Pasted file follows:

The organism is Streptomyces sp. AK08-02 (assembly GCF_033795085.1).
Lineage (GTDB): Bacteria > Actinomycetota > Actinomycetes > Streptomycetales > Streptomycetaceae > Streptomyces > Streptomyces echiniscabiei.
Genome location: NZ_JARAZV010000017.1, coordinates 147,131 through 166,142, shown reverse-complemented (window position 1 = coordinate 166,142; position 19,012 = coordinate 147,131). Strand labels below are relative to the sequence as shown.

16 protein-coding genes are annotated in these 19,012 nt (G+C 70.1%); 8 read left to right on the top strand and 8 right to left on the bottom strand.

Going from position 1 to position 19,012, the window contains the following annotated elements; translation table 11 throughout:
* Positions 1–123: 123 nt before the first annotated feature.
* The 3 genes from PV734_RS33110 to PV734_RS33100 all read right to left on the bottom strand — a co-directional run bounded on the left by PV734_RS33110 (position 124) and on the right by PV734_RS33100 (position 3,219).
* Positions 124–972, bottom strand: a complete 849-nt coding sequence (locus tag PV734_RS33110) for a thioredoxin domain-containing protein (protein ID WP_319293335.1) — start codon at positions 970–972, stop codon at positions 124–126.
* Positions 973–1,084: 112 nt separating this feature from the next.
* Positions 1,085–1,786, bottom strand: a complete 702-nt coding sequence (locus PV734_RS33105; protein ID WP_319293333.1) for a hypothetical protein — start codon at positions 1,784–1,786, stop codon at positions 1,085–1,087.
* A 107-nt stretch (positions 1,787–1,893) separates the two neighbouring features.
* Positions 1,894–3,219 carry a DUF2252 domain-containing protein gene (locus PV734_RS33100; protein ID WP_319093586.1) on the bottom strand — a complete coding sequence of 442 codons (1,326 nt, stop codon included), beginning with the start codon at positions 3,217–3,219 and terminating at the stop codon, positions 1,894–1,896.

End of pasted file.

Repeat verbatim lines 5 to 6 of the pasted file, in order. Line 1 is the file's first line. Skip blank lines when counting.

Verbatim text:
Going from position 1 to position 19,012, the window contains the following annotated elements; translation table 11 throughout:
* Positions 1–123: 123 nt before the first annotated feature.